1. Appointing Commissioners reflective of the diversity of Canada, including balanced representation of women, racialized peoples, Indigenous peoples, people with disabilities and those with experience in non-profit community media, is CMAC’s primary recommendation for fostering equity at the CRTC [1]. The Commission’s lack of diverse representation creates the perception of an echo-chamber, where only culturally dominant voices are reflected and amplified by decisions.
  2. In tandem with diversifying the Commission, we propose that the CRTC should adopt more inclusive and proactive public engagement strategies to connect with diverse communities. Accessible approaches might include community-based research, community media relations, online engagements and local consultations [2]. The expertise of community and Indigenous broadcasters and media scholars could also be engaged to inform CRTC deliberations and policy development. Increased communication and engagement would increase public awareness of and interest in CRTC proceedings, enhancing the vibrancy and accountability of this public service.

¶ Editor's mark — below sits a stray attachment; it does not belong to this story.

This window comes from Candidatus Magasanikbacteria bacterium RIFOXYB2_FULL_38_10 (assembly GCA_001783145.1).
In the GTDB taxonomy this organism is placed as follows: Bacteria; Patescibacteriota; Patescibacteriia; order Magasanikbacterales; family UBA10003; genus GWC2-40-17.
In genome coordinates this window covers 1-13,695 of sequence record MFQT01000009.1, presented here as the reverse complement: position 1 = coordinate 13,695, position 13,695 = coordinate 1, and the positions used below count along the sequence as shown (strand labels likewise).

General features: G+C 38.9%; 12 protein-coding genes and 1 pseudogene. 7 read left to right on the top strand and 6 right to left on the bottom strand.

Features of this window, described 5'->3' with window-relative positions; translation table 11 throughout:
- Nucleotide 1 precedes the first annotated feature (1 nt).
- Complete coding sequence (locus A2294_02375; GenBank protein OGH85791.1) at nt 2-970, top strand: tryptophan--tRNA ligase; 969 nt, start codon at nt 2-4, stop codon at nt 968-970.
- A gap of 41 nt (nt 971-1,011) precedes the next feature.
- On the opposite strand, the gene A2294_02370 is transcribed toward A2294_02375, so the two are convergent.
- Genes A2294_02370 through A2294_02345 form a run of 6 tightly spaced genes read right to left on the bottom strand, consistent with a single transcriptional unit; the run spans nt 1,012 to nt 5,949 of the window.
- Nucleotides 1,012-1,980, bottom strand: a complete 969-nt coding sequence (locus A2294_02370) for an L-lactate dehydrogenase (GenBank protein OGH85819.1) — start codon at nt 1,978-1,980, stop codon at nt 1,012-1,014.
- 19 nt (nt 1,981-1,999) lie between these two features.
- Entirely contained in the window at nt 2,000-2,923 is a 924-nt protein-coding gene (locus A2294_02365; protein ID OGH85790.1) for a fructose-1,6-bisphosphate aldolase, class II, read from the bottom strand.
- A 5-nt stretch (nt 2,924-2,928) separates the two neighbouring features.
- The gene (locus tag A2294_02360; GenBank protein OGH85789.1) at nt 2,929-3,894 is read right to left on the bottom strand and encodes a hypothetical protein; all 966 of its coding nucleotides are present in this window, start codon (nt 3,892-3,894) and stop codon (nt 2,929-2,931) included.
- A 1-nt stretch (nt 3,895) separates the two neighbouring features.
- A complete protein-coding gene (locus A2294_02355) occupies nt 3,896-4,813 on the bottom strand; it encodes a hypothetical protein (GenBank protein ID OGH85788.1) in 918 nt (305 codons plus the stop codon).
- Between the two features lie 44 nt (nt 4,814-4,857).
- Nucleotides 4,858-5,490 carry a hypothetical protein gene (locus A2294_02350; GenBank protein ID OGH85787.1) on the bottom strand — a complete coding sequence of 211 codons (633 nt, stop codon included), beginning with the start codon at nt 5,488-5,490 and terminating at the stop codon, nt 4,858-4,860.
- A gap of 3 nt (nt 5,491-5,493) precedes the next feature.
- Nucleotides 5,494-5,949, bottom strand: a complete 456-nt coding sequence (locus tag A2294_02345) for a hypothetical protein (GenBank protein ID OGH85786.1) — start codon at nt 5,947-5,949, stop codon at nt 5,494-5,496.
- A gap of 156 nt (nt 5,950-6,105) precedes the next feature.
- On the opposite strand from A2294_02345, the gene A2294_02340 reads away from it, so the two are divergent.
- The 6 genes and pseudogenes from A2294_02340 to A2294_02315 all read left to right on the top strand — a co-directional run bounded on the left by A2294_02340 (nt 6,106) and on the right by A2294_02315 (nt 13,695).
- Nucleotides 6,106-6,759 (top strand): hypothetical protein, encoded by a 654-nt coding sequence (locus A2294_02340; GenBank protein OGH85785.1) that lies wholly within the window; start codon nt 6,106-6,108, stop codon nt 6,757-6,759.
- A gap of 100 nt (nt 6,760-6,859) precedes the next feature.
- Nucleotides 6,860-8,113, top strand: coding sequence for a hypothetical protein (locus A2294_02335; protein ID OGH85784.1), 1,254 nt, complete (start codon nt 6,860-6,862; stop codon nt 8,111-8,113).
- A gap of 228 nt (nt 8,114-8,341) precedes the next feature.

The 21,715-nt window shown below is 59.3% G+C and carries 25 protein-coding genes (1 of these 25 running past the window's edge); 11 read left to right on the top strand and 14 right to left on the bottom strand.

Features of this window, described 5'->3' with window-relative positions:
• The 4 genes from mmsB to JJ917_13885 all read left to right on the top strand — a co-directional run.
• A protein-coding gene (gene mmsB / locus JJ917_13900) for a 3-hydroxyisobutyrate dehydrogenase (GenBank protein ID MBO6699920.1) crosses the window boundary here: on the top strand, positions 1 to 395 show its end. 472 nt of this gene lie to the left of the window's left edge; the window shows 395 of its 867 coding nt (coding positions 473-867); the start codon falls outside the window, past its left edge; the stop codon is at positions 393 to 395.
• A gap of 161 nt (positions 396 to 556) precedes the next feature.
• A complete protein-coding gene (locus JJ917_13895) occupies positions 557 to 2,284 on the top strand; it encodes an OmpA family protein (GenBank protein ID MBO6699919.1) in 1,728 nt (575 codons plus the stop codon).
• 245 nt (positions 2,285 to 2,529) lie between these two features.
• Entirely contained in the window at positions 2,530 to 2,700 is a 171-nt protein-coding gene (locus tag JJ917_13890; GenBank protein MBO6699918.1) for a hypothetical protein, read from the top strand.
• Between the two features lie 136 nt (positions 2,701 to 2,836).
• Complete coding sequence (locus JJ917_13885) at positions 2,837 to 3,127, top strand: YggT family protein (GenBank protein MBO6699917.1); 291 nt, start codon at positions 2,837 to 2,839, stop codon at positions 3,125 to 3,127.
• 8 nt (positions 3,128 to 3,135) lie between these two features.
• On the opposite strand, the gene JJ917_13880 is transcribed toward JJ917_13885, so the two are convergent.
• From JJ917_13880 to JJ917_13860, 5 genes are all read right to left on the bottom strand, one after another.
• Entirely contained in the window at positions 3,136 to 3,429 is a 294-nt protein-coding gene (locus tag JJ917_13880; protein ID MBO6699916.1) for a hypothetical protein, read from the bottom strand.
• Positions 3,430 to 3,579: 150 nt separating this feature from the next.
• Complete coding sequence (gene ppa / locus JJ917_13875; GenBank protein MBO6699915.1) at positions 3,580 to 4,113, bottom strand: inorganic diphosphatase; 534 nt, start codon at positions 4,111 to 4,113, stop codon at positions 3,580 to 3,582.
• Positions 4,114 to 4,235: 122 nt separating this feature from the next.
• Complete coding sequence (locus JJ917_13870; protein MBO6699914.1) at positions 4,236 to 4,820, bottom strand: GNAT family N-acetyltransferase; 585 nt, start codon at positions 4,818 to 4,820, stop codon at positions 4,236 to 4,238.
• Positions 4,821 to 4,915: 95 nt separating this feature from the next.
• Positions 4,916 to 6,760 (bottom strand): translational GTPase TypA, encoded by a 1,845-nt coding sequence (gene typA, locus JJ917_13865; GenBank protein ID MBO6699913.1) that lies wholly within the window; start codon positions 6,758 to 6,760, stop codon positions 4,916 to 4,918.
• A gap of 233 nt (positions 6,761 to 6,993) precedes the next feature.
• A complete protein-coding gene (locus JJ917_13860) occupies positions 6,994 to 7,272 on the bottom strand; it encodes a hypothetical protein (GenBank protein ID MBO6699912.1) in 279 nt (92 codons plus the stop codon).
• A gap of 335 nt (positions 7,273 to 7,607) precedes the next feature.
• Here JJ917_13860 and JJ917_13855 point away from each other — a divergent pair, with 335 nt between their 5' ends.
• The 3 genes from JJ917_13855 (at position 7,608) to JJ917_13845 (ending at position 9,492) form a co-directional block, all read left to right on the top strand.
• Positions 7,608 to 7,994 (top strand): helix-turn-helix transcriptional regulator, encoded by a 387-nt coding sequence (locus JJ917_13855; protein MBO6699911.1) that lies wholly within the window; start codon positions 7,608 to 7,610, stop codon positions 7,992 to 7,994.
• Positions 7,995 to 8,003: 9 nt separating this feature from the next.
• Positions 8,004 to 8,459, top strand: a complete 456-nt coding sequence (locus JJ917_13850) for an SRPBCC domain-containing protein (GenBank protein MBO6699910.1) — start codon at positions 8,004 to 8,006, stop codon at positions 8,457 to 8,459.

3. Since 2016, CMAC has urged implementation of anti-racism education and training for CRTC commissioners and staff. The Commission has yet to formally respond to allegations of systemic and overt racism brought against it during judicial proceedings associated with the termination of Raj Shoan, one of only three racialized individuals ever appointed to the Commission [3]. A third-party process to investigate and address these and other allegations of racism at the Commission [4] would complement anti-racism training to ensure racialized peoples are equitably served by the CRTC. Such actions could also help to inform a much-needed review of the “Ethnic Broadcasting Policy” (CRTC 1999-117) and the upcoming review of the Cultural Diversity Policy [5].
  4. The CRTC has an opportunity to align its policies and practices with the United Nations Declaration on the Rights of Indigenous People (UNDRIP) [6] and the Truth and Reconciliation Commission Calls to Action [7]. A committee of Indigenous radio, television and telecommunications producers and advocates could determine how CRTC policies and practices can support reconciliation and protect the rights of Indigenous people [8]. This type of review and consultation could also inform a long-overdue review of the “Native Broadcasting Policy” (CRTC 1990-89).